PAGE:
‘One of the most effective strategies for protecting the integrity of American elections is keeping voter rolls clean…’
(Dan E. Way, Liberty Headlines) Nearly 60 percent of U.S. states have counties with more registered voters than adult residents, and the Public Interest Legal Foundation is going to court to clean up the mess in preparation for the 2020 presidential election.
The foundation said there are 244 counties in 28 states that exceed 100 percent voter registration. Another 279 counties in 31 states have registration rates of 95 to 99 percent, which the foundation said are implausibly high.
The foundation conducted public-records research and voter-roll audits prior to launching litigation activities. Those include sweeping voter-registration records request letters, and comprehensive voter-list audits.
Solutions could include formal consent agreements outlining corrective strategies, or federal litigation under the National Voter Registration Act of 1993, commonly known as “Motor Voter.”
Under that law, state and local elections officials must properly maintain voter rolls and ensure that only eligible voters are registered. PILF said voter rolls listing more registrants than adults living in the jurisdiction indicates election officials have failed to properly maintain voter rolls.
“One of the most effective strategies for protecting the integrity of American elections is keeping voter rolls clean,” said PILF President and General Counsel J. Christian Adams.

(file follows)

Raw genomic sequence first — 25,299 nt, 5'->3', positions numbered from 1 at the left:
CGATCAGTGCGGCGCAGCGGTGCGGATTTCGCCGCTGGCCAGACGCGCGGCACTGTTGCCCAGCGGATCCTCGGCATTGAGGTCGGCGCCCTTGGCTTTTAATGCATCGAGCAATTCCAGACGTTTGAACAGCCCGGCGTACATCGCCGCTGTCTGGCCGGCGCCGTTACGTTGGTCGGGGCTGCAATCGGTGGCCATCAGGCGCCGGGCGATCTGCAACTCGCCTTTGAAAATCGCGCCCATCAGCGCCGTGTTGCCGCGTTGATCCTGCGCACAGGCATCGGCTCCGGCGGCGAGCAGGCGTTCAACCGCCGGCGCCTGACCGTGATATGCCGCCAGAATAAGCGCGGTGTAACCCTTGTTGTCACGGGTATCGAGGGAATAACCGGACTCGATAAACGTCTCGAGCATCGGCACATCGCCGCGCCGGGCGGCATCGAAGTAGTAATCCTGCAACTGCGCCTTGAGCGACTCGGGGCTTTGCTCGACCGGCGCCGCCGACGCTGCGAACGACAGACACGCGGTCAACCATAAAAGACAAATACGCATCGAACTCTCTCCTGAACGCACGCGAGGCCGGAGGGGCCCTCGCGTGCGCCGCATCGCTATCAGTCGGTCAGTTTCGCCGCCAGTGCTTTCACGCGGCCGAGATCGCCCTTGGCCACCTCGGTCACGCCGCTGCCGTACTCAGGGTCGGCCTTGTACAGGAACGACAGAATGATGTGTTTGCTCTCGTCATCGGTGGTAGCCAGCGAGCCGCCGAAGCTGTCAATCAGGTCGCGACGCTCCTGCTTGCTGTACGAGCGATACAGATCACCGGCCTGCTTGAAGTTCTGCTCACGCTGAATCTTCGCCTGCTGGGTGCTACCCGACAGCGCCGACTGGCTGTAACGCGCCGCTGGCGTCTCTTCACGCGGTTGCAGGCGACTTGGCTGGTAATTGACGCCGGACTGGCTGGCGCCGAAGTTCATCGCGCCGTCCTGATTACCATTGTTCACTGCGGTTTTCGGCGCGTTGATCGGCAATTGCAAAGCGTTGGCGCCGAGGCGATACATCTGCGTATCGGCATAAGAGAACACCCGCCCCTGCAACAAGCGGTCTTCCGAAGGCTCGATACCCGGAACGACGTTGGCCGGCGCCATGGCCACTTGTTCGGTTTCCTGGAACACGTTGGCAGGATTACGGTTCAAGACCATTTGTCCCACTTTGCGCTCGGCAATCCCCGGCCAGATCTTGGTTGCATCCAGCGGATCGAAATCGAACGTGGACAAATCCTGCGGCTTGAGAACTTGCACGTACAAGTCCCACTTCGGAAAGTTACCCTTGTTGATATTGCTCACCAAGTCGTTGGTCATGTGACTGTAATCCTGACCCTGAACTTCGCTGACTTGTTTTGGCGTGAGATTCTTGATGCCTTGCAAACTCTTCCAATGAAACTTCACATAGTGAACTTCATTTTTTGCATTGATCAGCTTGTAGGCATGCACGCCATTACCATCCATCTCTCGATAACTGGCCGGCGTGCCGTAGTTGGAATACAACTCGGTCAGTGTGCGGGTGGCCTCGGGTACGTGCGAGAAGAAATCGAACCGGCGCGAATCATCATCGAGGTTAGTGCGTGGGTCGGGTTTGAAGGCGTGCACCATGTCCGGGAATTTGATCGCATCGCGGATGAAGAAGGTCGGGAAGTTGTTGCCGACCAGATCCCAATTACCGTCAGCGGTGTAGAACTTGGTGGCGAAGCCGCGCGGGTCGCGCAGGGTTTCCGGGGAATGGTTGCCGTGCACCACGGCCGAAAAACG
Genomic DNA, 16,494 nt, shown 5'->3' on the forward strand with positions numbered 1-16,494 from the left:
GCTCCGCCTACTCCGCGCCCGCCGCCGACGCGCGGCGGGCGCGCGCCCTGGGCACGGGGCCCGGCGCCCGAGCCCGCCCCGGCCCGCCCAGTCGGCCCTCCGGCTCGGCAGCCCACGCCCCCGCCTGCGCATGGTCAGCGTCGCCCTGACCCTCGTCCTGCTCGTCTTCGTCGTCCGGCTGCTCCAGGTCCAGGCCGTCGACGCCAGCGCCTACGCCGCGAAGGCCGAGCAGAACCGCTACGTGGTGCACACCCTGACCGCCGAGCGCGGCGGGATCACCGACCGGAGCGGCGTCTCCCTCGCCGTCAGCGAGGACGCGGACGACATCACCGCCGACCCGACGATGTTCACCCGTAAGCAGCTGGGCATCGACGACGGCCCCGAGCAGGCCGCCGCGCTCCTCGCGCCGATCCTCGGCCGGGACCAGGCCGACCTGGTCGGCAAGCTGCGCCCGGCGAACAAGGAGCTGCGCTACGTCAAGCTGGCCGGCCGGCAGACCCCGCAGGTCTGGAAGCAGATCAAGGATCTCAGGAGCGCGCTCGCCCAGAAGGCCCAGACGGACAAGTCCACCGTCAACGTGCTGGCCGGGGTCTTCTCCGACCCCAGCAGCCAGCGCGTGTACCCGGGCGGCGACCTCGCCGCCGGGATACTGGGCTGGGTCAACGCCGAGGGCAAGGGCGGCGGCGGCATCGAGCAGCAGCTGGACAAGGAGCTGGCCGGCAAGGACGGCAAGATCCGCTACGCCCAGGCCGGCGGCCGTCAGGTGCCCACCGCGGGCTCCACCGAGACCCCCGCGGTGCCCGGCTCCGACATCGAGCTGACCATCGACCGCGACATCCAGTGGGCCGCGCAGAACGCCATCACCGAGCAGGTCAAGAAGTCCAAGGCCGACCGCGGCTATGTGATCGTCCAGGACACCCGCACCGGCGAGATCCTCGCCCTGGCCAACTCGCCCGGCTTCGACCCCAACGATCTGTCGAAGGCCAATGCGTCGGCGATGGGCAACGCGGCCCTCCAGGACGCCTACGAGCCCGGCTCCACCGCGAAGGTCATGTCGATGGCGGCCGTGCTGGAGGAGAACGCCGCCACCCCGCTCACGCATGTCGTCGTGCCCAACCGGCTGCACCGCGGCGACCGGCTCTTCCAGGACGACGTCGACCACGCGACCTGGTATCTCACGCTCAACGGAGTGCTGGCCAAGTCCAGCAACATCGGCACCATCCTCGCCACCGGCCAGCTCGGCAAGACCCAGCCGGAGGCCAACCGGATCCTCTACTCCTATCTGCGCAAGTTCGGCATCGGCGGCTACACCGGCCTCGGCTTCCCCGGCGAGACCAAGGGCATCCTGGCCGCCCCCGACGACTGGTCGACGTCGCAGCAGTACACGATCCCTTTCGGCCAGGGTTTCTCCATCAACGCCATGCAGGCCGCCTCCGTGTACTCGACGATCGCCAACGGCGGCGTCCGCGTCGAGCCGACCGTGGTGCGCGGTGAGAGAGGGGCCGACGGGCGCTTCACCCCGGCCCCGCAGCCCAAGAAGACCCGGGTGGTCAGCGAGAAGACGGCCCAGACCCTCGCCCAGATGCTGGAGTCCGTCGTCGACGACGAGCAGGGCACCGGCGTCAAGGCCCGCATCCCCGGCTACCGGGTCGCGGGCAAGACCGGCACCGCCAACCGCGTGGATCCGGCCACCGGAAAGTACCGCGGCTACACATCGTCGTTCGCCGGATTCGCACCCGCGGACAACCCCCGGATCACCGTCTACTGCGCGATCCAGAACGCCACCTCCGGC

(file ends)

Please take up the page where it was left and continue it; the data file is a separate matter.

“Carefully maintained records will better prepare state and local governments to quickly recover from any future cyber-attacks,” Adams said. “In addition to fraud concerns, unkempt rolls can serve as a warning signal to future corruption and failures in local governments.”
States with counties of concern are: Kentucky (58), Michigan (29), South Carolina (25), Mississippi (22), Colorado (19), Alabama (14), Illinois (13), South Dakota (11), Kansas (8), Texas (8), Nebraska (6), Georgia (5), West Virginia (4), Iowa (3), Montana (3), Missouri (2), Washington state (2), Louisiana (2), Florida (1), New Mexico (1), Arizona (1), Arkansas (1), California (1), Indiana (1), New York (1), North Carolina (1), Virginia (1), and Wyoming (1).
Although they do not have counties, Alaska and Washington, D.C. also join the list.
PILF brought nine separate lawsuits in the last two years in Texas, Mississippi, Florida, North Carolina, Virginia and Pennsylvania to ensure voter-registration lists are properly maintained.
But it is not the only elections watchdog group attempting to root out impossibly bloated voter rolls.
In one of the biggest potential voter fraud situations to date, Judicial Watch entered into a settlement agreement with Los Angeles County, California, in January, ordering it to clean up its voter registration list. It had not been scrubbed in 20 years.
The settlement followed a federal lawsuit in which Judicial Watch cited evidence that at least 1.5 million people listed as inactive voters were never removed from registration lists as required by federal law and a U.S. Supreme Court decision. That is equivalent to more than 20 percent of all county voters.
Critics of outdated voter-registration lists worry they leave the system open to voting mischief. While voter ID opponents claim voter fraud is virtually nonexistent, The Heritage Foundation maintains a national election fraud database whose findings include 1,199 proven instances of voter fraud, 1,037 criminal convictions, 48 civil penalties, 85 diversion program sentences, and 29 judicial and official findings of fraud.
A PILF infographic includes information showing 19 noncitizens were charged for voting in the 2016 election in North Carolina.